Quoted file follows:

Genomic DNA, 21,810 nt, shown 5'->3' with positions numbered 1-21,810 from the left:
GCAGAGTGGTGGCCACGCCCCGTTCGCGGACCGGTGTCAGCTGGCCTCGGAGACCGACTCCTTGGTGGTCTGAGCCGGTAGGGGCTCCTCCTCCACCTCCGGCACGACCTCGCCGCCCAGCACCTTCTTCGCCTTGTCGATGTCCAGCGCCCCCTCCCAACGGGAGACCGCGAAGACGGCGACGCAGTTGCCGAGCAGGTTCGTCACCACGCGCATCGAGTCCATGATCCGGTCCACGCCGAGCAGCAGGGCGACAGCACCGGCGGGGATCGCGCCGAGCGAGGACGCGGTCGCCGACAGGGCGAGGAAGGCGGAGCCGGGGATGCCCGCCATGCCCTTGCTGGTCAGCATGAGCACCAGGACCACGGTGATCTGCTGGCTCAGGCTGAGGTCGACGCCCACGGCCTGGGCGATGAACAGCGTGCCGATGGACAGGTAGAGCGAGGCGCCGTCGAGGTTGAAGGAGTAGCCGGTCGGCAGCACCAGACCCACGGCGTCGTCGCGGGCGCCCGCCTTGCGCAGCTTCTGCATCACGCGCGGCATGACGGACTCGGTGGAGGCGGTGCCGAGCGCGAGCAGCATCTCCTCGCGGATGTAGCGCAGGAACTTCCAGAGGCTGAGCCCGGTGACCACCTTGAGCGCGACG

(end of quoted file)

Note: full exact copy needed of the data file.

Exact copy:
Genomic DNA, 21,810 nt, shown 5'->3' with positions numbered 1-21,810 from the left:
GCAGAGTGGTGGCCACGCCCCGTTCGCGGACCGGTGTCAGCTGGCCTCGGAGACCGACTCCTTGGTGGTCTGAGCCGGTAGGGGCTCCTCCTCCACCTCCGGCACGACCTCGCCGCCCAGCACCTTCTTCGCCTTGTCGATGTCCAGCGCCCCCTCCCAACGGGAGACCGCGAAGACGGCGACGCAGTTGCCGAGCAGGTTCGTCACCACGCGCATCGAGTCCATGATCCGGTCCACGCCGAGCAGCAGGGCGACAGCACCGGCGGGGATCGCGCCGAGCGAGGACGCGGTCGCCGACAGGGCGAGGAAGGCGGAGCCGGGGATGCCCGCCATGCCCTTGCTGGTCAGCATGAGCACCAGGACCACGGTGATCTGCTGGCTCAGGCTGAGGTCGACGCCCACGGCCTGGGCGATGAACAGCGTGCCGATGGACAGGTAGAGCGAGGCGCCGTCGAGGTTGAAGGAGTAGCCGGTCGGCAGCACCAGACCCACGGCGTCGTCGCGGGCGCCCGCCTTGCGCAGCTTCTGCATCACGCGCGGCATGACGGACTCGGTGGAGGCGGTGCCGAGCGCGAGCAGCATCTCCTCGCGGATGTAGCGCAGGAACTTCCAGAGGCTGAGCCCGGTGACCACCTTGAGCGCGACG